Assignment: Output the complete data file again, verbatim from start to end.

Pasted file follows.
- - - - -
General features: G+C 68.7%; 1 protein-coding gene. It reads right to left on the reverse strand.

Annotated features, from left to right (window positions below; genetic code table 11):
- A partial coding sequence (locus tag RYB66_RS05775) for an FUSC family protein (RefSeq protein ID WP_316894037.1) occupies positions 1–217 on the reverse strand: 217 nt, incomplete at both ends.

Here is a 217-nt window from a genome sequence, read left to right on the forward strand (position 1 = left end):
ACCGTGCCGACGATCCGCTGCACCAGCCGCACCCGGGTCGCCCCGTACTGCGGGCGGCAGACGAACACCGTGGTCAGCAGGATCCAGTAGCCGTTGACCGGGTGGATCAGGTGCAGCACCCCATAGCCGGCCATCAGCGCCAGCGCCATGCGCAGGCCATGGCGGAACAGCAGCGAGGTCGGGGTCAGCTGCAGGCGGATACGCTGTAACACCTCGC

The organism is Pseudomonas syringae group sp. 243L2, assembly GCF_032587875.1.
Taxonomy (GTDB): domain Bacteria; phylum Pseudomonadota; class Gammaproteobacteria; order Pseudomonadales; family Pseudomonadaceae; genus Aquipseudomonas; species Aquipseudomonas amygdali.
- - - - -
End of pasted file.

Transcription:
General features: G+C 68.7%; 1 protein-coding gene. It reads right to left on the reverse strand.

Annotated features, from left to right (window positions below; genetic code table 11):
- A partial coding sequence (locus tag RYB66_RS05775) for an FUSC family protein (RefSeq protein ID WP_316894037.1) occupies positions 1–217 on the reverse strand: 217 nt, incomplete at both ends.

Here is a 217-nt window from a genome sequence, read left to right on the forward strand (position 1 = left end):
ACCGTGCCGACGATCCGCTGCACCAGCCGCACCCGGGTCGCCCCGTACTGCGGGCGGCAGACGAACACCGTGGTCAGCAGGATCCAGTAGCCGTTGACCGGGTGGATCAGGTGCAGCACCCCATAGCCGGCCATCAGCGCCAGCGCCATGCGCAGGCCATGGCGGAACAGCAGCGAGGTCGGGGTCAGCTGCAGGCGGATACGCTGTAACACCTCGC

The organism is Pseudomonas syringae group sp. 243L2, assembly GCF_032587875.1.
Taxonomy (GTDB): domain Bacteria; phylum Pseudomonadota; class Gammaproteobacteria; order Pseudomonadales; family Pseudomonadaceae; genus Aquipseudomonas; species Aquipseudomonas amygdali.